The major risks of pacemaker and implantable cardioverter defibrillator extraction are attributable to the fibrotic tissue that encases them in situ, yet little is known about the cellular and functional properties of this response. In the present research, we performed a histological and mechanical analysis of human tissue collected from the lead-tissue interface to better understand this process and provide insights for the improvement of lead design and extraction. The lead-tissue interface consisted of a thin cellular layer underlying a smooth, acellular surface, followed by a circumferentially organized collagen-rich matrix. 51.8±4.9% of cells were myofibroblasts via immunohistochemistry, with these cells displaying a similar circumferential organization. Upon mechanical testing, samples exhibited a triphasic force-displacement response consisting of a toe region during initial tensioning, a linear elastic region and a yield and failure region. Mean fracture load was 5.6±2.1N, and mean circumferential stress at failure was 9.5±4.1MPa. While the low cellularity and fibrotic composition of tissue observed herein is consistent with a foreign body reaction to an implanted material, the significant myofibroblast response provides a mechanical explanation for the contractile forces complicating extractions. Moreover, the tensile properties of this tissue suggest the feasibility of circumferential mechanical tissue disruption, similar to balloon angioplasty devices, as a novel approach to assist with lead extraction.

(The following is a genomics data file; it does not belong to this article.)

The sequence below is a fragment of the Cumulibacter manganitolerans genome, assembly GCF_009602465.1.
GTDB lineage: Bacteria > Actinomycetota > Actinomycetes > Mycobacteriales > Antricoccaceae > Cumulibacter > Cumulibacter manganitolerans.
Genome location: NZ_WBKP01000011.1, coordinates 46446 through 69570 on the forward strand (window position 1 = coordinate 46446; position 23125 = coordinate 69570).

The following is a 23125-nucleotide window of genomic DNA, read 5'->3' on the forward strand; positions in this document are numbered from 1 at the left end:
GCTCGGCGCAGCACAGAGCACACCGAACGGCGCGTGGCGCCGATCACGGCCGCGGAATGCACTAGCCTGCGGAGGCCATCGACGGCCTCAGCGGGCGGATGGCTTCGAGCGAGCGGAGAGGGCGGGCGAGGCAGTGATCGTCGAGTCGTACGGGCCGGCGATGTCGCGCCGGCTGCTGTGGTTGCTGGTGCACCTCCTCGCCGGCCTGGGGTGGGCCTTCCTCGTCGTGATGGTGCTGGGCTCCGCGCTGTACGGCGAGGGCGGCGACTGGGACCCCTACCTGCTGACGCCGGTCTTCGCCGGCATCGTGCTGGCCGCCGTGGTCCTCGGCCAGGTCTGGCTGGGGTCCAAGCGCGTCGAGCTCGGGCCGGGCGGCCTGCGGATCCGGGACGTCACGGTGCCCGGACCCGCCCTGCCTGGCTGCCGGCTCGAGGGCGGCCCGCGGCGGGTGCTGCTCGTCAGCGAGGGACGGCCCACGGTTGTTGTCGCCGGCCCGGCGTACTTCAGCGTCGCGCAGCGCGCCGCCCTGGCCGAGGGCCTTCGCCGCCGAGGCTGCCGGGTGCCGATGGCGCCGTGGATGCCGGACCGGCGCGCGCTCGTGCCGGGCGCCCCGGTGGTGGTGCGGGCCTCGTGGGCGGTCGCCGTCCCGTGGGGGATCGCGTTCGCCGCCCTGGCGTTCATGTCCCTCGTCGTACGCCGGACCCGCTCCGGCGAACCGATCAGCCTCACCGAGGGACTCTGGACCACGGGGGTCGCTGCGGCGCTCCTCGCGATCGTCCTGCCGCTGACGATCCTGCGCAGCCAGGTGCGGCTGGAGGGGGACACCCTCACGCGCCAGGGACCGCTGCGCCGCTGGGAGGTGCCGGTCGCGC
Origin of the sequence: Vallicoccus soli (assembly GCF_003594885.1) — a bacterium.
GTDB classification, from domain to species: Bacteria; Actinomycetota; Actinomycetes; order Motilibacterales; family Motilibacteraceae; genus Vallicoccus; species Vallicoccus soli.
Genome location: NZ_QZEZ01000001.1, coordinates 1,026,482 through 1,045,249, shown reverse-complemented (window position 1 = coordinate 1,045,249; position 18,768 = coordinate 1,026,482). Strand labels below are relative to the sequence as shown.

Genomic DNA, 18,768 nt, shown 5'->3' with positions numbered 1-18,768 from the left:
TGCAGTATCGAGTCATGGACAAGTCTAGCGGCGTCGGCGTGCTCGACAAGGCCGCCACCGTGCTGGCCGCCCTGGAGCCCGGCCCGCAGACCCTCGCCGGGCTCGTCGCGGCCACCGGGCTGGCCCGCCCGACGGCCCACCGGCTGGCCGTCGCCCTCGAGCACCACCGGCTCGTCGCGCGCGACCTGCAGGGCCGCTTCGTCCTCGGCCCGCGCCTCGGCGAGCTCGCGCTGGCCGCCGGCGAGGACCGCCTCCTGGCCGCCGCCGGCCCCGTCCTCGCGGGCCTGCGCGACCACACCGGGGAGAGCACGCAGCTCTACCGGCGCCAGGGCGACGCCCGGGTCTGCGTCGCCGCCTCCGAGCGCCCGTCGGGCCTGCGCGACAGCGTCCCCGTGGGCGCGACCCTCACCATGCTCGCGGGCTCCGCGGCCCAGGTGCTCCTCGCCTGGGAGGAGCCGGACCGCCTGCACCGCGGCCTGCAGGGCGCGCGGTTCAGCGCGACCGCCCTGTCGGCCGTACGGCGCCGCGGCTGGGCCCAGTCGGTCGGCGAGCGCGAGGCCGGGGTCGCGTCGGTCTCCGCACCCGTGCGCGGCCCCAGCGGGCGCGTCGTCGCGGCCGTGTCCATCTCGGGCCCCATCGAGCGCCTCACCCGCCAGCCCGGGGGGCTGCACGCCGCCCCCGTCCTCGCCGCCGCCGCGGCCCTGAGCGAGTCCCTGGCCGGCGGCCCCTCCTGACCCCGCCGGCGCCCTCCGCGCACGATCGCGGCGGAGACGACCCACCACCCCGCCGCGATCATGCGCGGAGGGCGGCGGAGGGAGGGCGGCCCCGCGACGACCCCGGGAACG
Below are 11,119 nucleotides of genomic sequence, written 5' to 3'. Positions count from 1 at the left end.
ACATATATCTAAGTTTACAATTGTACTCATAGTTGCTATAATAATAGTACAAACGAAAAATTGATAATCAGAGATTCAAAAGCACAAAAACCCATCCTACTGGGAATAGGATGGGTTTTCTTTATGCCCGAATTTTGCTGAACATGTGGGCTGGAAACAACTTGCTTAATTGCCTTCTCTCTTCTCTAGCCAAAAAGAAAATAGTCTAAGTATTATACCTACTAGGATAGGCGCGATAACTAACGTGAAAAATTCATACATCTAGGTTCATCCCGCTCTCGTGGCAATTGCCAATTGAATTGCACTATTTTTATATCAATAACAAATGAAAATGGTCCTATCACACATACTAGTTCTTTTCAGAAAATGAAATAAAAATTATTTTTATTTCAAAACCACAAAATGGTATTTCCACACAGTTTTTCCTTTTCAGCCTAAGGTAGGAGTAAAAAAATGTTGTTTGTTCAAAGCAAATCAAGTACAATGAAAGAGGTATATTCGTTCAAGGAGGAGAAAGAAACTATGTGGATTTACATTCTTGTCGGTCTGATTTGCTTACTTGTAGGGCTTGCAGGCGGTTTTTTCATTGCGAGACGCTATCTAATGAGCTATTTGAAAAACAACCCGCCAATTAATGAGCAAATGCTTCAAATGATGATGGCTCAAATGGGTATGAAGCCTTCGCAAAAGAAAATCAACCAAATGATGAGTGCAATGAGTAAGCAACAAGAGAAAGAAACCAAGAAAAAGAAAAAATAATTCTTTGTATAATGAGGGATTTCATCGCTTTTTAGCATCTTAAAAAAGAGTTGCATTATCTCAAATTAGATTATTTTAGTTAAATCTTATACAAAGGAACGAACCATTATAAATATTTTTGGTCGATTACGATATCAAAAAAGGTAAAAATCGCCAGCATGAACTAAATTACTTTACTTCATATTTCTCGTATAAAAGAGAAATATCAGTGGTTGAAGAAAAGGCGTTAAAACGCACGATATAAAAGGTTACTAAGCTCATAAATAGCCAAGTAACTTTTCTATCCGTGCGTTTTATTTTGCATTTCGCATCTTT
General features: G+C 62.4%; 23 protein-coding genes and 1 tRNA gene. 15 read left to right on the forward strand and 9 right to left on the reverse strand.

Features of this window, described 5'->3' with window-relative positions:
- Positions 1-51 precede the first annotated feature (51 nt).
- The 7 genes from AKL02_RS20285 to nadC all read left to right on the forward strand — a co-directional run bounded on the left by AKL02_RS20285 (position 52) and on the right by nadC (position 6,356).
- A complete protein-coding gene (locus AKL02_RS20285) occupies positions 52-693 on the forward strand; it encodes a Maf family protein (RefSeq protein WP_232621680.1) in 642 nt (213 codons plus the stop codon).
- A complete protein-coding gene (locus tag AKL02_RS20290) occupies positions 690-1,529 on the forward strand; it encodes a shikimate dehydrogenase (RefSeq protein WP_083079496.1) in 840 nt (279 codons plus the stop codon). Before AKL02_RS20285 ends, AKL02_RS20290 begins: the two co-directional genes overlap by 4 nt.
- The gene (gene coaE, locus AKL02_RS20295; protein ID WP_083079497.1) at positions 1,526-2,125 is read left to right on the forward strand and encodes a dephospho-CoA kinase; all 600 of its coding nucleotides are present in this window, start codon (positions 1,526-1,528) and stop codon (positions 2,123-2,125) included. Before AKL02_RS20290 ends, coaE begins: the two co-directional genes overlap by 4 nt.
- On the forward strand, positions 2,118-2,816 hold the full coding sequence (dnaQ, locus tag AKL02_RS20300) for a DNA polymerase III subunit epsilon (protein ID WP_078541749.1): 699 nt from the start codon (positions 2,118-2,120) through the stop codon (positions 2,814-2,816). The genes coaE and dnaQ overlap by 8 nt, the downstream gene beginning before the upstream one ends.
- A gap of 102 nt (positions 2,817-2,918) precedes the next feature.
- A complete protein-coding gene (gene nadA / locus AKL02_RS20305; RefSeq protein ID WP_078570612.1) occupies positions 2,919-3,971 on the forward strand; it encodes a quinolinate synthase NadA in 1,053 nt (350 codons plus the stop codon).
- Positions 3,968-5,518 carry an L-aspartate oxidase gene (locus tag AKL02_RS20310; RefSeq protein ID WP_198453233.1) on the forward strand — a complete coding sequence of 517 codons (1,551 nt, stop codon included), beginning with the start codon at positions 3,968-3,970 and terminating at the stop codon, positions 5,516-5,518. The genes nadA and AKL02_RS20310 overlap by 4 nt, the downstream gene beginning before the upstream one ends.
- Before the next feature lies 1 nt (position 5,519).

View details for DOI 10.1016/j.actbio.2014.01.008
View details for PubMedID 24434537